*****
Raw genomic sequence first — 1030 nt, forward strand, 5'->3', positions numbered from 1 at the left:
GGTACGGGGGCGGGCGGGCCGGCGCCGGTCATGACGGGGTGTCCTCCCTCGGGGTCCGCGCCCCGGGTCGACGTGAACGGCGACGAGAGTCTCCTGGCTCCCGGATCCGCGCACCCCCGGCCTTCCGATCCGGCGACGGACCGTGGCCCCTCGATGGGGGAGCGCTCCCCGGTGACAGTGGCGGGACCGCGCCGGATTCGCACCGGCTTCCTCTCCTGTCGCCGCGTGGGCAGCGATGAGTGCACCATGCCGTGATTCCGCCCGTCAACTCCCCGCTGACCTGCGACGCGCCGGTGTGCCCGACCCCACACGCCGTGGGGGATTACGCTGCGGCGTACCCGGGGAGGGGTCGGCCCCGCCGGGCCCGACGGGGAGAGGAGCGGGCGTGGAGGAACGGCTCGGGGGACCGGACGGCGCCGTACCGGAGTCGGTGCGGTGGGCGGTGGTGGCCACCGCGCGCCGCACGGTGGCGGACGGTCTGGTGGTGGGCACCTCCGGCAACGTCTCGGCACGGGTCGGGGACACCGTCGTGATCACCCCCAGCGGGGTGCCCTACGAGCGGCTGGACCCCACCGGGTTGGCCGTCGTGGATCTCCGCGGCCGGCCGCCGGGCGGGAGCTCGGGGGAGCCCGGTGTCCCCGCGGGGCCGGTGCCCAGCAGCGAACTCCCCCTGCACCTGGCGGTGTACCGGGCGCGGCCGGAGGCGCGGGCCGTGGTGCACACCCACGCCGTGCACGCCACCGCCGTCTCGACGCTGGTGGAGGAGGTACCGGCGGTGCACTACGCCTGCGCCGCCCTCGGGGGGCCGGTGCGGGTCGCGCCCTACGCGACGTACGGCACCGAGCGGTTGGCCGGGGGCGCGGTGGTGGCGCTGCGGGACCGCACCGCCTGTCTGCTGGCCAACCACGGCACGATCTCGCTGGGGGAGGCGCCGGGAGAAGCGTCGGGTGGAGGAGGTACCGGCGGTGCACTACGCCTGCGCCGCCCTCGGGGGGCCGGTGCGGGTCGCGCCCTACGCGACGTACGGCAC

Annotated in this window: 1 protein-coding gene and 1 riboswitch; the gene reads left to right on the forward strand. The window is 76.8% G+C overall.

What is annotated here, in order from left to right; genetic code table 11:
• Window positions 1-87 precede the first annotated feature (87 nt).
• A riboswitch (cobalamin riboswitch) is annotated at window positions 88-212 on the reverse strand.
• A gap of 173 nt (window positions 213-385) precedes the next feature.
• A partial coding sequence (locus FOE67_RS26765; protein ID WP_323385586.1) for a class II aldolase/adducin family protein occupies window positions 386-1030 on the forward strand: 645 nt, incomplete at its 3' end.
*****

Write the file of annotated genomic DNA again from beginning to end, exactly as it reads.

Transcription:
Raw genomic sequence first — 1030 nt, forward strand, 5'->3', positions numbered from 1 at the left:
GGTACGGGGGCGGGCGGGCCGGCGCCGGTCATGACGGGGTGTCCTCCCTCGGGGTCCGCGCCCCGGGTCGACGTGAACGGCGACGAGAGTCTCCTGGCTCCCGGATCCGCGCACCCCCGGCCTTCCGATCCGGCGACGGACCGTGGCCCCTCGATGGGGGAGCGCTCCCCGGTGACAGTGGCGGGACCGCGCCGGATTCGCACCGGCTTCCTCTCCTGTCGCCGCGTGGGCAGCGATGAGTGCACCATGCCGTGATTCCGCCCGTCAACTCCCCGCTGACCTGCGACGCGCCGGTGTGCCCGACCCCACACGCCGTGGGGGATTACGCTGCGGCGTACCCGGGGAGGGGTCGGCCCCGCCGGGCCCGACGGGGAGAGGAGCGGGCGTGGAGGAACGGCTCGGGGGACCGGACGGCGCCGTACCGGAGTCGGTGCGGTGGGCGGTGGTGGCCACCGCGCGCCGCACGGTGGCGGACGGTCTGGTGGTGGGCACCTCCGGCAACGTCTCGGCACGGGTCGGGGACACCGTCGTGATCACCCCCAGCGGGGTGCCCTACGAGCGGCTGGACCCCACCGGGTTGGCCGTCGTGGATCTCCGCGGCCGGCCGCCGGGCGGGAGCTCGGGGGAGCCCGGTGTCCCCGCGGGGCCGGTGCCCAGCAGCGAACTCCCCCTGCACCTGGCGGTGTACCGGGCGCGGCCGGAGGCGCGGGCCGTGGTGCACACCCACGCCGTGCACGCCACCGCCGTCTCGACGCTGGTGGAGGAGGTACCGGCGGTGCACTACGCCTGCGCCGCCCTCGGGGGGCCGGTGCGGGTCGCGCCCTACGCGACGTACGGCACCGAGCGGTTGGCCGGGGGCGCGGTGGTGGCGCTGCGGGACCGCACCGCCTGTCTGCTGGCCAACCACGGCACGATCTCGCTGGGGGAGGCGCCGGGAGAAGCGTCGGGTGGAGGAGGTACCGGCGGTGCACTACGCCTGCGCCGCCCTCGGGGGGCCGGTGCGGGTCGCGCCCTACGCGACGTACGGCAC

Annotated in this window: 1 protein-coding gene and 1 riboswitch; the gene reads left to right on the forward strand. The window is 76.8% G+C overall.

What is annotated here, in order from left to right; genetic code table 11:
• Window positions 1-87 precede the first annotated feature (87 nt).
• A riboswitch (cobalamin riboswitch) is annotated at window positions 88-212 on the reverse strand.
• A gap of 173 nt (window positions 213-385) precedes the next feature.
• A partial coding sequence (locus FOE67_RS26765; protein ID WP_323385586.1) for a class II aldolase/adducin family protein occupies window positions 386-1030 on the forward strand: 645 nt, incomplete at its 3' end.